Portland facts - part 2
CITY OF BOOKS, BEER, BIKES AND BLOOMS
As Portland, Oregon’s 25-year vision plan elegantly notes “vibrant, diverse neighborhoods are home to all manner of people, but it’s the other things that give a place its soul – the cafes and markets, the art, parks, plazas, vistas and sanctuaries.” Portland’s districts do indeed possess distinct personalities, which is perhaps unusual for a relatively small city. The artistic Pearl District, sophisticated Nob Hill and bohemian Hawthorne are just a few neighborhoods that consistently draw enthusiastic crowds of visitors.
In Portland heeft men met visie een 25 jaren plan neergeschreven waarin men streeft naar leefbare buurten waar iedereen zich thuis voelt in de cafe’s markten, musea, parken en pleinen. De verschillende districten van Portland hebben elk hun eigen persoonlijkheid, wat misschien ongewoon is voor een kleine stad. Het artistieke Pearl District, het gesofistikeerde Nob Hill en het boheemse Hawtorne zijn maar enkele van de buurten waar er constant massa’s bezoekers naar toe trekken.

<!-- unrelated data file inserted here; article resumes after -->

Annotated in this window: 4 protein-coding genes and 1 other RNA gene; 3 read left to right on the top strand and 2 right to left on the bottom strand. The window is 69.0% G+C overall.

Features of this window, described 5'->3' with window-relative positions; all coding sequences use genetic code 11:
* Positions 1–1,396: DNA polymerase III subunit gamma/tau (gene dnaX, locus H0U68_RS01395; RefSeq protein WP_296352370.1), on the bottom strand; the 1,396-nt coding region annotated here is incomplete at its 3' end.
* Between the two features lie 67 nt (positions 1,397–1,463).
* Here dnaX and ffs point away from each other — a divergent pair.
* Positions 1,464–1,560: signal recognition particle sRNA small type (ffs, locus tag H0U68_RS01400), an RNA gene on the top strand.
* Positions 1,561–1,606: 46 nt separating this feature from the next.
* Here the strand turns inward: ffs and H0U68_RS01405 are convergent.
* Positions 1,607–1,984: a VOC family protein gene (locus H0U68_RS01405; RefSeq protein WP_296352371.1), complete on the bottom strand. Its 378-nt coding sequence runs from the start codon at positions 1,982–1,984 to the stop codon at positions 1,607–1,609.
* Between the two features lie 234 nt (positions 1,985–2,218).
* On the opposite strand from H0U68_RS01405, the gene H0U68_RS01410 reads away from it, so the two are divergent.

Within these districts, the “Rose City’s” culture simmers in hip coffeehouses, Native American art galleries, ubiquitous bookstores and lively brewpubs. Like much of Portland, these areas encourage exploration on foot.
A slow, relaxed pace is the best way to people-watch, window shop and see the sites. Built on a European model, Portland is indeed a walker’s paradise. The city’s streets, which feature statues, fountains and half-size city blocks, prompted Portland’s selection in 1998 as one of America’s best walking towns by Walking Magazine. Some historians claim that Portland’s people-friendly city blocks were designed by greedy developers who wanted to create more corner lots, which fetched the highest sales prices. Others, however, insist that the shorter blocks were specifically designed so that more natural light would fall down to the street level.